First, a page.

Credit Diverts Production
He that is surety for a stranger shall smart for it: and he that hateth suretiship is sure (Proverbs 11:15).
The older term, surety, is not widely used today. The term today is this: co-sign. The warning is still as valid today as it was in the days of Solomon. Do not co-sign a note for a stranger. But Solomon went beyond this. He recommended that nobody co-sign a note for a friend, either (Proverbs 6:1-5).
When you co-sign a note, you become the collateral for a loan. A lender has decided that the person who requests a loan has insufficient collateral. The borrower has no way to pay back the loan, should his plans for the borrowed money go awry. He has insufficient marketable assets in reserve. In other words, he has a low credit rating. The lender does not want to make the loan on this basis. So, the prospective borrower seeks out somebody who does have collateral, and who does have a good credit rating. He asks this person to co-sign the loan. So, if he defaults on the loan, the creditor will then come to the solvent friend of the now-insolvent debtor. He will collect the money owed to him from the solvent friend.
Solomon recommended that nobody co-sign a note for a friend. Obviously, if it is a bad idea to co-sign a note for friend, it is an even worse idea to co-sign for a stranger.
It should be clear from this pair of proverbs that credit diverts production. Productive capital is shifted from one investment to another investment. The would-be borrower did not have sufficient credit to warrant this shift of investment. Only after his solvent friend co-signed the note was the creditor willing to divert production, meaning capital assets used in production, from his previously highest-ranked investment opportunity to the new one. He would not have diverted his capital, had the solvent individual not been willing to co-sign the note. The signature of the friend lowered the risk of default for the creditor. This moved the loan into first place on the creditor’s scale of investment opportunities.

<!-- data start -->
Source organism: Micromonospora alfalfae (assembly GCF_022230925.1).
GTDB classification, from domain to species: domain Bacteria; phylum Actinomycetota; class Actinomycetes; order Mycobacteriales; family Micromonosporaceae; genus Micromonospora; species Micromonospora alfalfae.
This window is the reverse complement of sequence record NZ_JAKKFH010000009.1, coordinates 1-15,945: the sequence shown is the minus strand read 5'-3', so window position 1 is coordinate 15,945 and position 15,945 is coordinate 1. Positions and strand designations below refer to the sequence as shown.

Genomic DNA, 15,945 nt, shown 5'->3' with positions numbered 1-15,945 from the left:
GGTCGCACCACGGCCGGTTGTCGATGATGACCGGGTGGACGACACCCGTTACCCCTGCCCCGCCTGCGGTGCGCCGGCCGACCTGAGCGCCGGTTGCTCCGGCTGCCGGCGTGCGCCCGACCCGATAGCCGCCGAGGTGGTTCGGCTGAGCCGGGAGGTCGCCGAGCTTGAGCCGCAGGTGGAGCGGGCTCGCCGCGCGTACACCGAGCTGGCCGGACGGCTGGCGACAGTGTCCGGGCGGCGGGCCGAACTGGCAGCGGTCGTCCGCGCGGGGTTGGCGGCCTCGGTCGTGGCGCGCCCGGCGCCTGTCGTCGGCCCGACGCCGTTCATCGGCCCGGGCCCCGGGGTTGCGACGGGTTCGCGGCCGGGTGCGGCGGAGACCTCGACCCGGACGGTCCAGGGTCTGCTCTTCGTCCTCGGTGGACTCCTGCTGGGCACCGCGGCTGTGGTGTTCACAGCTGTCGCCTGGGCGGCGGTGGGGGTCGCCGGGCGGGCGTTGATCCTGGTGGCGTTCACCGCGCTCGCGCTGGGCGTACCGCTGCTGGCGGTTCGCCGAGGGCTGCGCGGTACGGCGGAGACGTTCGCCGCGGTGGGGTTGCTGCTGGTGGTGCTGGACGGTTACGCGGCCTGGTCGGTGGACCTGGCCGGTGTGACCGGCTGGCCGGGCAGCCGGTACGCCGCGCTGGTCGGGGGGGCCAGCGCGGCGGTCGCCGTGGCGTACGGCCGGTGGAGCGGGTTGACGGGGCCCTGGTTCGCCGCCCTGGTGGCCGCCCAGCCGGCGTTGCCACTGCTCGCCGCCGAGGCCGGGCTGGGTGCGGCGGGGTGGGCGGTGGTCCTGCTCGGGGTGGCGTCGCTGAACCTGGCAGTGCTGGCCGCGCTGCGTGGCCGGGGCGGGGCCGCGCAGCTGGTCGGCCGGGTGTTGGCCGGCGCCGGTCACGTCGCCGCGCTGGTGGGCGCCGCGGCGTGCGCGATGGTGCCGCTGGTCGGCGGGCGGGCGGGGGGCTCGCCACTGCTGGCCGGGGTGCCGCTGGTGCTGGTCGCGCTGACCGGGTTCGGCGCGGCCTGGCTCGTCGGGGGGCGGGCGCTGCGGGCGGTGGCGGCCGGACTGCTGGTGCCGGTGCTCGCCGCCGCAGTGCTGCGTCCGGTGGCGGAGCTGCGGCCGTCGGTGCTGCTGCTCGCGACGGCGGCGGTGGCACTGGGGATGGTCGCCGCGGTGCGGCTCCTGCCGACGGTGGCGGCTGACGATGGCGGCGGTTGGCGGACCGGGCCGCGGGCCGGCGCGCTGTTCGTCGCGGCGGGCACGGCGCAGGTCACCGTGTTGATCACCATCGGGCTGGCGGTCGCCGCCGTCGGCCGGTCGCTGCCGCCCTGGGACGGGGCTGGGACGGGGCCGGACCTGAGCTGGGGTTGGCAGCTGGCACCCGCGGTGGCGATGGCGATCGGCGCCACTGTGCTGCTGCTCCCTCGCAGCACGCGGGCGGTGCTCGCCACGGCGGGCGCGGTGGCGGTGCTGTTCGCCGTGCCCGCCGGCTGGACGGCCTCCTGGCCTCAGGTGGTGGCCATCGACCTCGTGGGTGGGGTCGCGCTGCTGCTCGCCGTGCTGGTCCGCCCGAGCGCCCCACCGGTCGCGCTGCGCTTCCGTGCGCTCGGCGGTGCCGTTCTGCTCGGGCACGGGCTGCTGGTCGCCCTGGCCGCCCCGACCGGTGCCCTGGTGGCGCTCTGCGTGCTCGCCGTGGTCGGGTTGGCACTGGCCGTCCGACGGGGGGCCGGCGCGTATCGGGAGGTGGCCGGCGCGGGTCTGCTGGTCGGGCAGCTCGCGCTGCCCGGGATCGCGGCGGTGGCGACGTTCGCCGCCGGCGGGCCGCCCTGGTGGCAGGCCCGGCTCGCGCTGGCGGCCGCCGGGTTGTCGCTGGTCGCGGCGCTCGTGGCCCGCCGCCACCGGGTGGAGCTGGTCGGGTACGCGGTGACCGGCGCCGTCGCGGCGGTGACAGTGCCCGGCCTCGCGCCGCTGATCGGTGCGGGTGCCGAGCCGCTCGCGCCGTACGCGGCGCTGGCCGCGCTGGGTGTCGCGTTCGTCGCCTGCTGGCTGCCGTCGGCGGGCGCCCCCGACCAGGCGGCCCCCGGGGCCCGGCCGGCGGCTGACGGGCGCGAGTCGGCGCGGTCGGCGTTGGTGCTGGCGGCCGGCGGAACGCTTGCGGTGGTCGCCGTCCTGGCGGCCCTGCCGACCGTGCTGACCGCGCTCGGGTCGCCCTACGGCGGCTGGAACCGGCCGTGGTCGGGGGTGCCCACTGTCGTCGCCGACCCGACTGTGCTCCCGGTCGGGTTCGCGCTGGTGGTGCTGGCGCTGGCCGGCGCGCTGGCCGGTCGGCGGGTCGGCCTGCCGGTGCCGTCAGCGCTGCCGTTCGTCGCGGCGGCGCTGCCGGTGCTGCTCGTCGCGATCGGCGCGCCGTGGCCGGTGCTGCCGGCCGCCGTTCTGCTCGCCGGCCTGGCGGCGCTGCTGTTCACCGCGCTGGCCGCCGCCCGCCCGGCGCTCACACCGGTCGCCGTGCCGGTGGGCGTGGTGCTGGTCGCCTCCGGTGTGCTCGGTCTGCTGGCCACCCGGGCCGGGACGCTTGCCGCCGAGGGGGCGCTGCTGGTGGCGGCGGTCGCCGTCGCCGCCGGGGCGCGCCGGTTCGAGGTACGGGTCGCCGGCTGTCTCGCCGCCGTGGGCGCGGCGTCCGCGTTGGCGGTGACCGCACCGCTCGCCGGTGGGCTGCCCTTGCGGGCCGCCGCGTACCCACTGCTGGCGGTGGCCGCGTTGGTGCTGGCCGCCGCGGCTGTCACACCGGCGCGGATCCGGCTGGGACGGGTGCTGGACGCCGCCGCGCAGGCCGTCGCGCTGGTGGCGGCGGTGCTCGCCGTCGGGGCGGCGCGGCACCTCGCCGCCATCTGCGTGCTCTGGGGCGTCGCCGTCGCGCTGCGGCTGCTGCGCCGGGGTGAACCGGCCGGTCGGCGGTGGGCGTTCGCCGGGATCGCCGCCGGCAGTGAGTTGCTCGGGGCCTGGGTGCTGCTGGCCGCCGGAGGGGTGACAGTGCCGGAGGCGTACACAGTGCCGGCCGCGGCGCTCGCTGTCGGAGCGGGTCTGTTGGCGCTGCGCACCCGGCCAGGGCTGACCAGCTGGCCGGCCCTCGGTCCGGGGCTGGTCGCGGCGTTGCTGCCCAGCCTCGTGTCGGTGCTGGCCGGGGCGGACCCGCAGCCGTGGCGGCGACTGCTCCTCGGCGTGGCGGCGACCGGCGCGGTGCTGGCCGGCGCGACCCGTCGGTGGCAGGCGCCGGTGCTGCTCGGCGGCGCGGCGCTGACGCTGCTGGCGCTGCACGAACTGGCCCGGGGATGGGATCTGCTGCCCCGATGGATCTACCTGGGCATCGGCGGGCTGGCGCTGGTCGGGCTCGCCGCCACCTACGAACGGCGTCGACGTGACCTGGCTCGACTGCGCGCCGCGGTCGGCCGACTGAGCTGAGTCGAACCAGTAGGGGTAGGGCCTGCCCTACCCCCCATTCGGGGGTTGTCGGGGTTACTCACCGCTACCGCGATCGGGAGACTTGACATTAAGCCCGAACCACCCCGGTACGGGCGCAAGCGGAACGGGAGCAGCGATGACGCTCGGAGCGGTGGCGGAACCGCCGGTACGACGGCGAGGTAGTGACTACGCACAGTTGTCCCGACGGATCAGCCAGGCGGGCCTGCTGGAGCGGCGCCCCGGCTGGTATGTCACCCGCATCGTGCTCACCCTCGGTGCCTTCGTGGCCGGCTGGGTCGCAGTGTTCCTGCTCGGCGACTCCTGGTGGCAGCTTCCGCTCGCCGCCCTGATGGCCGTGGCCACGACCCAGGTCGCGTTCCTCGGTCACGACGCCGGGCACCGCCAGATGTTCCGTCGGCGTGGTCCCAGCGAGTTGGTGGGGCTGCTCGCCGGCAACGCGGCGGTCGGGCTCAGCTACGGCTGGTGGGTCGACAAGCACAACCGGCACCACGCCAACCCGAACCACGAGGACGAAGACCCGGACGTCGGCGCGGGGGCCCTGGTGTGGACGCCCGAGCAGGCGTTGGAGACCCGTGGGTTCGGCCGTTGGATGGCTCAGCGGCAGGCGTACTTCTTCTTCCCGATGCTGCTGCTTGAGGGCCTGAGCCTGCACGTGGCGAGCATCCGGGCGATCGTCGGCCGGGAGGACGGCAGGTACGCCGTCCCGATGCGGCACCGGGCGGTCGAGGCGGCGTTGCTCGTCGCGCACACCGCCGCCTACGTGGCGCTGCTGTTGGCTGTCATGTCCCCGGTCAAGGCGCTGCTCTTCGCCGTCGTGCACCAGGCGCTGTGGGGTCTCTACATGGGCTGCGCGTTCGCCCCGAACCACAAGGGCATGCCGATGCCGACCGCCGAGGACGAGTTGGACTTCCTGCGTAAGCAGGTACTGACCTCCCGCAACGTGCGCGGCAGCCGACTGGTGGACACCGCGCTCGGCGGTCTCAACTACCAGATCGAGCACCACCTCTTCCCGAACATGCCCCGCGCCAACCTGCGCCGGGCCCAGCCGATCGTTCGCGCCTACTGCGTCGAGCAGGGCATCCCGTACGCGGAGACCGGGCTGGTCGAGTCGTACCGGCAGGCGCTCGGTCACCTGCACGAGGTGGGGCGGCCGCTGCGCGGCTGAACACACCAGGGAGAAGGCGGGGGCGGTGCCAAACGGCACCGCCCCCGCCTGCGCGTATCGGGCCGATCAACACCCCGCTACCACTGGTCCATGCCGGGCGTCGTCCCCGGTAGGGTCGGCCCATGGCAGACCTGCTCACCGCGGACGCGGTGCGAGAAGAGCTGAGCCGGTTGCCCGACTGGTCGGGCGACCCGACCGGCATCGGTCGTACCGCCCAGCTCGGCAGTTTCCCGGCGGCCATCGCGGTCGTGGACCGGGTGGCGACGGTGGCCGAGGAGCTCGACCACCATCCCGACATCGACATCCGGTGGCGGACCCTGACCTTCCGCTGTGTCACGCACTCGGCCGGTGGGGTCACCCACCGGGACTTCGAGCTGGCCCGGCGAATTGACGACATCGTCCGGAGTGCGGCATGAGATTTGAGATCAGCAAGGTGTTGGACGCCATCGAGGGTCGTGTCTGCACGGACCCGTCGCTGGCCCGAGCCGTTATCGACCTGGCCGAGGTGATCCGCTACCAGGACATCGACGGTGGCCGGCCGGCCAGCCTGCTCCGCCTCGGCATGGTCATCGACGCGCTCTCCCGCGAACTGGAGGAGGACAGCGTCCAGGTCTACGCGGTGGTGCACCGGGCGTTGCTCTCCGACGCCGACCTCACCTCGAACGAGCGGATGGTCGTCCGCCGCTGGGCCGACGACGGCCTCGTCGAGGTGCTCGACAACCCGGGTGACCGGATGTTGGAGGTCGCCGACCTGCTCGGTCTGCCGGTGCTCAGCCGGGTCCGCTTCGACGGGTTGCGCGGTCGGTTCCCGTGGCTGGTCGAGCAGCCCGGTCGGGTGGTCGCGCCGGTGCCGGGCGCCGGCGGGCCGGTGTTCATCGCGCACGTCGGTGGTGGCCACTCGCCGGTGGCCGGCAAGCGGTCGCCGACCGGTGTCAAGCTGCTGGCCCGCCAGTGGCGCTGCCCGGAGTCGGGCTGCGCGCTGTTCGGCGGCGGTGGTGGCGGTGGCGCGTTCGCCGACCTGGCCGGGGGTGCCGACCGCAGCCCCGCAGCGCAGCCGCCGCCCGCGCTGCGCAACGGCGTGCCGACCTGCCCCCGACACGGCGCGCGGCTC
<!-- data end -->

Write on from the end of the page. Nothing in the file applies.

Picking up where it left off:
With this in mind, let us consider the economics of government loans to businesses.
There are two owners: the lender and the borrower. The lender owns money. This is a capital asset. It could be used for consumption purposes, but the owner is a capitalist. He prefers to put his money to use in order to gain even more money later on. He looks for borrowers with good credit ratings to lend to. Because the lender owns money, what he owns is easy to see and understand. What is not easy to see or understand is what the borrower owns: credit worthiness (at some rate of interest). This is the thing not seen. Henry Hazlitt put it this way:
There is a strange idea abroad, held by all monetary cranks, that credit is something a banker gives to a man. Credit, on the contrary, is something a man already has. He has it, perhaps, because he already has marketable assets of a greater cash value than the loan for which he is asking. Or he has it because his character and past record have earned it. He brings it into the bank with him. That is why the banker makes him the loan. The banker is not giving something for nothing. He feels assured of repayment. He is merely exchanging a more liquid form of asset or credit for a less liquid form. Sometimes he makes a mistake, and then it is not only the banker who suffers, but the whole community; for values which were supposed to be produced by the lender are not produced and resources are wasted.
In any economic transaction, there is an exchange. The exchange is an exchange of ownership, either permanently or temporarily. In this case, it is a temporary exchange of ownership. The owner of money lends money, meaning the use of money, to a borrower. What does he receive in exchange? He receives a promise of repayment of the original loan, plus an additional payment, later on. The rate of interest — the price of the loan — is in the contract. So is the length of the loan: the deadline for repayment.
(For the rest of my chapter, click the link.)